Working Holiday Visas for Gap Years in the USA
Getting a visa on your own is a real hassle and organisations such as BUNAC and Intrax will help you through the application process. This is strongly recommended unless you have a firm offer of a job from an American employer before you go, who is prepared to vouch for you and do the necessary paperwork at their end. Immigration laws into the US are understandably tougher since 2001, and the way that immigration law works (even for tourists), is that the official checking your visa application or passport has to presume that you are actually an immigrant. It is up to you to prove that you only want to stay in the US temporarily, and that you’ll definitely be going home at the end of your trip!
The Different Types of Visas for the USA
1. The Visitor Visa
This is the most straightforward type of visa to get. Applicants for visitor visas from certain countries, including the UK and Ireland, can apply under the visa waiver program. This means that your entry to the USA is more straightforward. You are not allowed to work on a visitor visa.
2. “J” Category Visas
This sort of visa is for those visiting the USA on an exchange trip. In theory it is to promote educational and cultural exchanges. In practice the J1 visa has been the best way of combining work and travel in the USA if you are a student. However, since 2001, all visa regulations and eligibility have been tightened up, and you should check USA Immigration Services website or speak to a sponsoring agency such as BUNAC or Intrax to clarify the latest criteria for J1 visas.
3. “F” and “M” Category Visas
The “F” category visa is for those wanting to study an academic subject in America. The “M” category is for those wishing to study a non-academic or vocational subject. If you are offered a place by an American educational institution, you have to apply for an “F” or “M” category visa at your nearest American embassy or consulate. You will need to show evidence of enough funds to cover at least your first year of study on an academic course. For a vocational course you will need to show evidence of funds to cover all of your costs throughout your entire stay.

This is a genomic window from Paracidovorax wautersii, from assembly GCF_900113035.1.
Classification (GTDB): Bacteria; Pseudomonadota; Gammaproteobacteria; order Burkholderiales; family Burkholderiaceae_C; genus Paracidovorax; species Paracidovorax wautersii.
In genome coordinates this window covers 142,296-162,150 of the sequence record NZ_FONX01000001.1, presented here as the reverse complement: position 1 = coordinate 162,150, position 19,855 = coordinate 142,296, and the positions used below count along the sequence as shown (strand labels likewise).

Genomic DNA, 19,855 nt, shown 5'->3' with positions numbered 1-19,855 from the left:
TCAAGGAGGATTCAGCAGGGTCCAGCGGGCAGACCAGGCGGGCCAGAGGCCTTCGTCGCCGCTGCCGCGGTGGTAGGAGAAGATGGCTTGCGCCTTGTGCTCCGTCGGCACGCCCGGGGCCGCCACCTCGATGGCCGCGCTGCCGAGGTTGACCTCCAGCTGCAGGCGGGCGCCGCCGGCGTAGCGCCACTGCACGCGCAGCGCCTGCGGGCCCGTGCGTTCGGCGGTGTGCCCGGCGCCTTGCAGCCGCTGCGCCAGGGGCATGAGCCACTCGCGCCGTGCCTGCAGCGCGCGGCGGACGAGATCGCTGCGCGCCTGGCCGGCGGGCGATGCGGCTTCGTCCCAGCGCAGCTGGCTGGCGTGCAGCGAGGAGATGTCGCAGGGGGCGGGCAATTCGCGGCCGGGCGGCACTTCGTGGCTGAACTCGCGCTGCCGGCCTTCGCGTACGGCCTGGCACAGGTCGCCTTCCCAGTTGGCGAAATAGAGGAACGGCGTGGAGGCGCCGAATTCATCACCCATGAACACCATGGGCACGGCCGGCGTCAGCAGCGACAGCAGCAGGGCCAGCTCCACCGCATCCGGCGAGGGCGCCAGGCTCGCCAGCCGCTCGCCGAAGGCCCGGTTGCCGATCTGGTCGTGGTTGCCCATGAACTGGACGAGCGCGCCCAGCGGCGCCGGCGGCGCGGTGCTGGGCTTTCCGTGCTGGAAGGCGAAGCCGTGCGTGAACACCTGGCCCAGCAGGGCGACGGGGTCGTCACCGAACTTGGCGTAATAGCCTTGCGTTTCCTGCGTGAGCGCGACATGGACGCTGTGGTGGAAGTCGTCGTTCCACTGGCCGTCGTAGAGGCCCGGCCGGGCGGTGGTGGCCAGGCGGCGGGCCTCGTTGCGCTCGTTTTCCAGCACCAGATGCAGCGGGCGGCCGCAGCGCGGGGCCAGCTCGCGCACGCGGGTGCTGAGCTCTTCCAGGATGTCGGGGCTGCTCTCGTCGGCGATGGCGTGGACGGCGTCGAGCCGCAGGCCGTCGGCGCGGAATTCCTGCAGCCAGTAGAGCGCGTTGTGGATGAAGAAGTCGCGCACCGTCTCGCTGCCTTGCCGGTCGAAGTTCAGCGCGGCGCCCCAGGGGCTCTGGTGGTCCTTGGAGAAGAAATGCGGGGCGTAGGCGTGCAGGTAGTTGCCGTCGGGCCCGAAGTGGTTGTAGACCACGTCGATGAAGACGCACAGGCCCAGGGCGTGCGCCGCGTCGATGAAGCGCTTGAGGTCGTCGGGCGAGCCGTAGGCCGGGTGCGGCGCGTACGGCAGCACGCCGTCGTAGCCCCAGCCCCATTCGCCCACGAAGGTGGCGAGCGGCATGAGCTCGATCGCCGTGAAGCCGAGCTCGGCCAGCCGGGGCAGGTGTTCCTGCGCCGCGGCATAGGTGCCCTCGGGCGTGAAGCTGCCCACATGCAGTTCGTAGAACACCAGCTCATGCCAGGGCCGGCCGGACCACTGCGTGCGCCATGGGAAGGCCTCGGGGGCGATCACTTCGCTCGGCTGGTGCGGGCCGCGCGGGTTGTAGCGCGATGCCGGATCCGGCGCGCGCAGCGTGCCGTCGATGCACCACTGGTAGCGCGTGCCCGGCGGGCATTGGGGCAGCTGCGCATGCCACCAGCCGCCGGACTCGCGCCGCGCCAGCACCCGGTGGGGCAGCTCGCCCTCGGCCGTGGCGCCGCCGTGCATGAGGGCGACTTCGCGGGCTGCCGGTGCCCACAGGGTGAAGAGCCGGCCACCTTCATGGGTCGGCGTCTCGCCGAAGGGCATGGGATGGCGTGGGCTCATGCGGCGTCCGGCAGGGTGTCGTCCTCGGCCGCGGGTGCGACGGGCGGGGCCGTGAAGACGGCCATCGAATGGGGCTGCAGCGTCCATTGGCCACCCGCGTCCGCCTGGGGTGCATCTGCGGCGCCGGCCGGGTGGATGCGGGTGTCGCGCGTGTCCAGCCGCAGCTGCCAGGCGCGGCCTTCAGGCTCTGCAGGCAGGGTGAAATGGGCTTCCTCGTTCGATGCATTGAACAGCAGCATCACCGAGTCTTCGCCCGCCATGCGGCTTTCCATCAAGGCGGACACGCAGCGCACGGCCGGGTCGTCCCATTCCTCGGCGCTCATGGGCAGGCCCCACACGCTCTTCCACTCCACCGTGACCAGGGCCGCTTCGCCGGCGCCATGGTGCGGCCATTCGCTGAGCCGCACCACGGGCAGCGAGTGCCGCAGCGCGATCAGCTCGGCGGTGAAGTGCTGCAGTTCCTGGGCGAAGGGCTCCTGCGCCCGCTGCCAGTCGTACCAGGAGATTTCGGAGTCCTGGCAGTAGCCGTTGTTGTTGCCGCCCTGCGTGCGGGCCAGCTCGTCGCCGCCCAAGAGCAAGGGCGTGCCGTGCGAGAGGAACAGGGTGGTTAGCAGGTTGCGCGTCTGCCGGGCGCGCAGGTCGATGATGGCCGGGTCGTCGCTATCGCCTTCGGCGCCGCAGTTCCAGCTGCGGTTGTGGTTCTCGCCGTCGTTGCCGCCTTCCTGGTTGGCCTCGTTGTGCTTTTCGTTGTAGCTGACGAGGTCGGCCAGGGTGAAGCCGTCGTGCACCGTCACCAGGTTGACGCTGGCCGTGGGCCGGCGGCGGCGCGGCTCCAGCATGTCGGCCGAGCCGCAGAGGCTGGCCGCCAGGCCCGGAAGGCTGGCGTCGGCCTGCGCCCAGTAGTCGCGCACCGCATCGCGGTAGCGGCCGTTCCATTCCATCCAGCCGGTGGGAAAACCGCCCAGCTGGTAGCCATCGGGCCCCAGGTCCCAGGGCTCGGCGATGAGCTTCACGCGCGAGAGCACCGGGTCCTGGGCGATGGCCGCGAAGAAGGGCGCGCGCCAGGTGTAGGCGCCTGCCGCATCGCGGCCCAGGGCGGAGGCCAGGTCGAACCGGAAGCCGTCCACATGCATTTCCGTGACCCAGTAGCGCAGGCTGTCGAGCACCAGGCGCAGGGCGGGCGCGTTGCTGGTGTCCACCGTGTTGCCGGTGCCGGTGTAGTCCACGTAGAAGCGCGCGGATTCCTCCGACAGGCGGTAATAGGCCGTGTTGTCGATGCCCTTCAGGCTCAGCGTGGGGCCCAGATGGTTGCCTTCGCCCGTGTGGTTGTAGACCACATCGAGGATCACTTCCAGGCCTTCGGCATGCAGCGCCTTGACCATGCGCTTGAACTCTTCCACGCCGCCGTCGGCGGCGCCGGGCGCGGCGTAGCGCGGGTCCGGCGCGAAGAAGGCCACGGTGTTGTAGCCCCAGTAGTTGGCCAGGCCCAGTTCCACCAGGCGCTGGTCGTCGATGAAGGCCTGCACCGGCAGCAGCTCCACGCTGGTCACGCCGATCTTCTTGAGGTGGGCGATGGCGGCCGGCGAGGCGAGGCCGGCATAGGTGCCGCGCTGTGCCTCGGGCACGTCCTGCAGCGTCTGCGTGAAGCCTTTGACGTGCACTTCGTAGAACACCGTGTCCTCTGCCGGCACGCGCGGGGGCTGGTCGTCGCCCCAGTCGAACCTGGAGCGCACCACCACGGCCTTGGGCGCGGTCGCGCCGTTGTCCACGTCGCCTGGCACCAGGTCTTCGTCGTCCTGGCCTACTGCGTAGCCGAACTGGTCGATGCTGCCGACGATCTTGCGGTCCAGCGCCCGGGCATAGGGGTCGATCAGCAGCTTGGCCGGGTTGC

4. “H” Category Visas
The H-2A visa is for people wishing to work in America as temporary or seasonal workers in agriculture. The H-2B visa is for those wishing to work on a temporary or seasonal basis in a non-agricultural sector. These are only issued if you are offered a job in the US by an employer who has completed the correct paperwork and has proven that they can’t find any American citizen who can do the job instead. This is the kind of visa you’ll need if you want to any kind of work, permanent or temporary, that isn’t an organised program or exchange. If you want to get paid work in a ski resort or pick fruit for a few weeks, You’ll need an “H” category visa, unless it’s a recognised, organised programme.
Working in the USA / Visas
How long can I work in the US?
“J-1” visa programmes vary in length, from a few months to a year and a half at most.
“H” category working visas allow you to stay anything from 18 months to 3 years, depending on what kind of visas you get.
Whether you’re getting a “J-1” visa for an exchange programme or an “H” category visa for a pre-arranged job in the US, you’re going to have to head to London at some point for a meeting with US Immigration. Contact details for the embassy are listed below. A good starting point for all things visa-related is the USA Immigration Services website.